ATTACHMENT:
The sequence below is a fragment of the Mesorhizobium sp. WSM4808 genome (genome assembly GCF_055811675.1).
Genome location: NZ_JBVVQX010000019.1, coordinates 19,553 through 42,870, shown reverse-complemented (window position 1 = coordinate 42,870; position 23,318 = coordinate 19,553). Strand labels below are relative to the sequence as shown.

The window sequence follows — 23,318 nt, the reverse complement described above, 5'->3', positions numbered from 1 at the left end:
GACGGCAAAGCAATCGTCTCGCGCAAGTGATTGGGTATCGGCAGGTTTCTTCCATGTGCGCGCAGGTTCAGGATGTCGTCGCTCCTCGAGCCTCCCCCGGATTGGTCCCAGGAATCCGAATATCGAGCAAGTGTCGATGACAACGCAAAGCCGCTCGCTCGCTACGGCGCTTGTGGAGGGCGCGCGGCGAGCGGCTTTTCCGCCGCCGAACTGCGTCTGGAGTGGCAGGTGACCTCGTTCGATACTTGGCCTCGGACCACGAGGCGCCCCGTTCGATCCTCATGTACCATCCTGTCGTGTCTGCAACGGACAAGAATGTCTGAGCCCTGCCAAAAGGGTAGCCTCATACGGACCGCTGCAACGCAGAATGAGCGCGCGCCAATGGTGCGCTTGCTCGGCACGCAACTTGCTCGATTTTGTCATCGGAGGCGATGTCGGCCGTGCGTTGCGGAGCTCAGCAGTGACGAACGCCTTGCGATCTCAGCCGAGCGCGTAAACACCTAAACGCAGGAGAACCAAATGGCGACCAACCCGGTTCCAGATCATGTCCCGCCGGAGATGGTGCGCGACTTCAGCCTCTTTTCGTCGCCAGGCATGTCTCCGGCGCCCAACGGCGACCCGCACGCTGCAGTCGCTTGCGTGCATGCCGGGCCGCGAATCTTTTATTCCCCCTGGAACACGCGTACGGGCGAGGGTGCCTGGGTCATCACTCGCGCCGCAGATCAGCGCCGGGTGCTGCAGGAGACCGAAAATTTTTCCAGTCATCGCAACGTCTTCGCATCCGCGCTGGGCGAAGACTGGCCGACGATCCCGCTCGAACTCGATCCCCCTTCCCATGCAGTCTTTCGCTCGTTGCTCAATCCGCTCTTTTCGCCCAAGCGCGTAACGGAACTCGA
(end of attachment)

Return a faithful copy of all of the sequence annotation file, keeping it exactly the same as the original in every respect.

The sequence below is a fragment of the Mesorhizobium sp. WSM4808 genome (genome assembly GCF_055811675.1).
Genome location: NZ_JBVVQX010000019.1, coordinates 19,553 through 42,870, shown reverse-complemented (window position 1 = coordinate 42,870; position 23,318 = coordinate 19,553). Strand labels below are relative to the sequence as shown.

The window sequence follows — 23,318 nt, the reverse complement described above, 5'->3', positions numbered from 1 at the left end:
GACGGCAAAGCAATCGTCTCGCGCAAGTGATTGGGTATCGGCAGGTTTCTTCCATGTGCGCGCAGGTTCAGGATGTCGTCGCTCCTCGAGCCTCCCCCGGATTGGTCCCAGGAATCCGAATATCGAGCAAGTGTCGATGACAACGCAAAGCCGCTCGCTCGCTACGGCGCTTGTGGAGGGCGCGCGGCGAGCGGCTTTTCCGCCGCCGAACTGCGTCTGGAGTGGCAGGTGACCTCGTTCGATACTTGGCCTCGGACCACGAGGCGCCCCGTTCGATCCTCATGTACCATCCTGTCGTGTCTGCAACGGACAAGAATGTCTGAGCCCTGCCAAAAGGGTAGCCTCATACGGACCGCTGCAACGCAGAATGAGCGCGCGCCAATGGTGCGCTTGCTCGGCACGCAACTTGCTCGATTTTGTCATCGGAGGCGATGTCGGCCGTGCGTTGCGGAGCTCAGCAGTGACGAACGCCTTGCGATCTCAGCCGAGCGCGTAAACACCTAAACGCAGGAGAACCAAATGGCGACCAACCCGGTTCCAGATCATGTCCCGCCGGAGATGGTGCGCGACTTCAGCCTCTTTTCGTCGCCAGGCATGTCTCCGGCGCCCAACGGCGACCCGCACGCTGCAGTCGCTTGCGTGCATGCCGGGCCGCGAATCTTTTATTCCCCCTGGAACACGCGTACGGGCGAGGGTGCCTGGGTCATCACTCGCGCCGCAGATCAGCGCCGGGTGCTGCAGGAGACCGAAAATTTTTCCAGTCATCGCAACGTCTTCGCATCCGCGCTGGGCGAAGACTGGCCGACGATCCCGCTCGAACTCGATCCCCCTTCCCATGCAGTCTTTCGCTCGTTGCTCAATCCGCTCTTTTCGCCCAAGCGCGTAACGGAACTCGA